Sampling with Zero-Order Hold

English Definition

A signal can be sampled using piecewise step functions; The sample is extended directly across until the new sample is reached. This sampling of the function is called $ x_0(t) $. The reconstructed function $ x_r(t) $ can be recovered using a low pass filter created from the multiplication of the original step function generator $ \mathcal{H}_1(\omega) $ and another function $ \mathcal{H}_2(\omega) $


The are 3 steps to recover the original function from its resampling.

1) Multiply the function by an impulse train

First, multiply this function x(t) by an impulse train p(t) This should yield:

$ x_p(t)=x(t)*p(t) $

$ x_p(t)=x(t)\sum_{n=-\infty}^\infty \delta(t-nT) $ where T is the period of the function

2) Convolve Xp(t) with h1(t), the step function

We have a series of impulses in the time domain, but we want them to extend across, so we must convolve them to get $ x_0(t) $ , or the actual sampling.

Beforehand, our $ h_1(t) $ is given as

$ h_1(t) = \begin{cases} 1 & 0 \le t < T \\ 0 & \mbox{else} \end{cases} $

$ x_0(t)=x_p(t)*h_1(t) $

$ x_0(t)=h_1(t)*x(t)\sum_{n=-\infty}^\infty \delta(t-nT) $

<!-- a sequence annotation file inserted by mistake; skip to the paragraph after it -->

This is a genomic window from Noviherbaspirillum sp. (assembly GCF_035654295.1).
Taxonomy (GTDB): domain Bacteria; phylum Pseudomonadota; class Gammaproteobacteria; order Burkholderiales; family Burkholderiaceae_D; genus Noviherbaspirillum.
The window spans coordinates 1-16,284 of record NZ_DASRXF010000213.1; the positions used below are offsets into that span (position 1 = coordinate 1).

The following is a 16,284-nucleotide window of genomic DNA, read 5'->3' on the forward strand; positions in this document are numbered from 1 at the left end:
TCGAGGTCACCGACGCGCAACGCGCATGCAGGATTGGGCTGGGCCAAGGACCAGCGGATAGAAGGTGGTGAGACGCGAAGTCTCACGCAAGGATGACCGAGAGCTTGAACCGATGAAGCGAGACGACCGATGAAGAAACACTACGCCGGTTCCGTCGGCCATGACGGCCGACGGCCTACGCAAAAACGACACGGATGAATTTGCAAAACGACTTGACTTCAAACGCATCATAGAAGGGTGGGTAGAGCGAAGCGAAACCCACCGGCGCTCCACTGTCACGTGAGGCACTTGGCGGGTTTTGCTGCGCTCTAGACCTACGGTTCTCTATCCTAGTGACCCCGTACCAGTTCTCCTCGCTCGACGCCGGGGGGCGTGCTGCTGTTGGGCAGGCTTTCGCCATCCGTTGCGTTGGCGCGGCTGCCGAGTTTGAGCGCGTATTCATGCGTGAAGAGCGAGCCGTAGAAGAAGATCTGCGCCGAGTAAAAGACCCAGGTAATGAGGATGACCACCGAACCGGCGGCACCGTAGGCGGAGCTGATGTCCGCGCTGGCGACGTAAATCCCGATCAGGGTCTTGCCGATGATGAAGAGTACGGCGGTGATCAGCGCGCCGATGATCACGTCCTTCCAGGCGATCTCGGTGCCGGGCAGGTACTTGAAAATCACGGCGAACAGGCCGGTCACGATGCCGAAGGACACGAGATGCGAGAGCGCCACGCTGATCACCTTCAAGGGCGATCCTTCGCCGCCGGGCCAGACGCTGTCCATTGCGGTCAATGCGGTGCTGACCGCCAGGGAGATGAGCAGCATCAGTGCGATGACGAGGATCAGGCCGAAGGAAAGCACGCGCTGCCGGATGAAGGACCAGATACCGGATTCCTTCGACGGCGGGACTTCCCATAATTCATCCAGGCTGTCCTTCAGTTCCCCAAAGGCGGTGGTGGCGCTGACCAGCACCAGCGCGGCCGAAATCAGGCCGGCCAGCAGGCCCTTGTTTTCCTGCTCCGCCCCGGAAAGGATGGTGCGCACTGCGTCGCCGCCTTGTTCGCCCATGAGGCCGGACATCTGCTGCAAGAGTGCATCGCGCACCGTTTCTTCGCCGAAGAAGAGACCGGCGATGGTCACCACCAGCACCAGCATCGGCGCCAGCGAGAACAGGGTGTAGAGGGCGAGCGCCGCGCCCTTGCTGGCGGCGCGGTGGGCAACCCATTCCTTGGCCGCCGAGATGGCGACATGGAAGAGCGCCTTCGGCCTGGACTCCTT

Now, convert $ x(t) $ to $ x(nT) $ for period T

$ x_0(t)=h_1(t)*x(nT)\sum_{n=-\infty}^\infty \delta(t-nT) $

$ x_0(t)=x(nT)h_1(t-nT) $ , which is our result, the shifted piecewise step functions.

3) Recovering the reconstructed signal from its resampling

To recover the signal $ x(t) $, we must find a signal $ h_2(t) $ so that the convolution of $ h_1(t) $ and $ h_2(t) $ represent a low pass filter with a gain of T and a cutoff frequency $ \omega_c $ between $ [\omega_m,\omega_s-\omega_m] $ to avoid aliasing.

In other words,

$ x_r(t)=x_0(t)*h_1(t)*h_2(t) $

This is most easiest performed in the frequency domain with Fourier transforms. To most easily find $ h_2(t) $, make sure that :

$ H(\omega)=H_1(\omega)H_2(\omega)=\mathcal{F}(h_1(t)*h_2(t)) $

and make sure that $ H(\omega) $ has the correct low pass filter properties listed above.

Alumni Liaison

Correspondence Chess Grandmaster and Purdue Alumni

Prof. Dan Fleetwood